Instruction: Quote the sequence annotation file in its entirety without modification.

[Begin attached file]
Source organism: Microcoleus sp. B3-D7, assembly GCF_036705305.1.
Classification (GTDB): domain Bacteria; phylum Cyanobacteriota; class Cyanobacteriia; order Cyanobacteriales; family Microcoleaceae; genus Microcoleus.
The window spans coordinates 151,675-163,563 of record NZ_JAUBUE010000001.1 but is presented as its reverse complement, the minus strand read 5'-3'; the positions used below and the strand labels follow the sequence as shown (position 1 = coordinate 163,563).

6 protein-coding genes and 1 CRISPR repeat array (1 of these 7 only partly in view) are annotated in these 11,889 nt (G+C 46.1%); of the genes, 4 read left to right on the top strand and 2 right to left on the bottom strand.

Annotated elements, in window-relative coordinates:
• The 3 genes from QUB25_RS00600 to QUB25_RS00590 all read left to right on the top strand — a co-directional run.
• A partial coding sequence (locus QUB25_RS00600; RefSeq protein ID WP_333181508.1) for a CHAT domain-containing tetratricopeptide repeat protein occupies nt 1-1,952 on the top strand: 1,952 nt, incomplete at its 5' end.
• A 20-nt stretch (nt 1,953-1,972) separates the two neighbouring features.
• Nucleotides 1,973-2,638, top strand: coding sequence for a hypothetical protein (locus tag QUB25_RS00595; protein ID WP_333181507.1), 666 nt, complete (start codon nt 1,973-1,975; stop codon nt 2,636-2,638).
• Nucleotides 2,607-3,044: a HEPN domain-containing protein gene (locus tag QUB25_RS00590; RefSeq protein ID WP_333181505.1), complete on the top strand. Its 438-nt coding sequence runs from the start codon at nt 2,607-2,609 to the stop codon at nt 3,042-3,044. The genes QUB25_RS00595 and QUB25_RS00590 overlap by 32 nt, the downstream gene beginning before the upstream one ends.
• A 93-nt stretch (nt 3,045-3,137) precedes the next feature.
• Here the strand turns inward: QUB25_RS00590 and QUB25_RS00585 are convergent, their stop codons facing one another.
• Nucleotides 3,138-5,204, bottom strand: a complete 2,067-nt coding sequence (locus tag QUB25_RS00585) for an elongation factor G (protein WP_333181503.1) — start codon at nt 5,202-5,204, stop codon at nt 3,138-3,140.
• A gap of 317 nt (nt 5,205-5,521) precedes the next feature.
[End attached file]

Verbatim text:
Source organism: Microcoleus sp. B3-D7, assembly GCF_036705305.1.
Classification (GTDB): domain Bacteria; phylum Cyanobacteriota; class Cyanobacteriia; order Cyanobacteriales; family Microcoleaceae; genus Microcoleus.
The window spans coordinates 151,675-163,563 of record NZ_JAUBUE010000001.1 but is presented as its reverse complement, the minus strand read 5'-3'; the positions used below and the strand labels follow the sequence as shown (position 1 = coordinate 163,563).

6 protein-coding genes and 1 CRISPR repeat array (1 of these 7 only partly in view) are annotated in these 11,889 nt (G+C 46.1%); of the genes, 4 read left to right on the top strand and 2 right to left on the bottom strand.

Annotated elements, in window-relative coordinates:
• The 3 genes from QUB25_RS00600 to QUB25_RS00590 all read left to right on the top strand — a co-directional run.
• A partial coding sequence (locus QUB25_RS00600; RefSeq protein ID WP_333181508.1) for a CHAT domain-containing tetratricopeptide repeat protein occupies nt 1-1,952 on the top strand: 1,952 nt, incomplete at its 5' end.
• A 20-nt stretch (nt 1,953-1,972) separates the two neighbouring features.
• Nucleotides 1,973-2,638, top strand: coding sequence for a hypothetical protein (locus tag QUB25_RS00595; protein ID WP_333181507.1), 666 nt, complete (start codon nt 1,973-1,975; stop codon nt 2,636-2,638).
• Nucleotides 2,607-3,044: a HEPN domain-containing protein gene (locus tag QUB25_RS00590; RefSeq protein ID WP_333181505.1), complete on the top strand. Its 438-nt coding sequence runs from the start codon at nt 2,607-2,609 to the stop codon at nt 3,042-3,044. The genes QUB25_RS00595 and QUB25_RS00590 overlap by 32 nt, the downstream gene beginning before the upstream one ends.
• A 93-nt stretch (nt 3,045-3,137) precedes the next feature.
• Here the strand turns inward: QUB25_RS00590 and QUB25_RS00585 are convergent, their stop codons facing one another.
• Nucleotides 3,138-5,204, bottom strand: a complete 2,067-nt coding sequence (locus tag QUB25_RS00585) for an elongation factor G (protein WP_333181503.1) — start codon at nt 5,202-5,204, stop codon at nt 3,138-3,140.
• A gap of 317 nt (nt 5,205-5,521) precedes the next feature.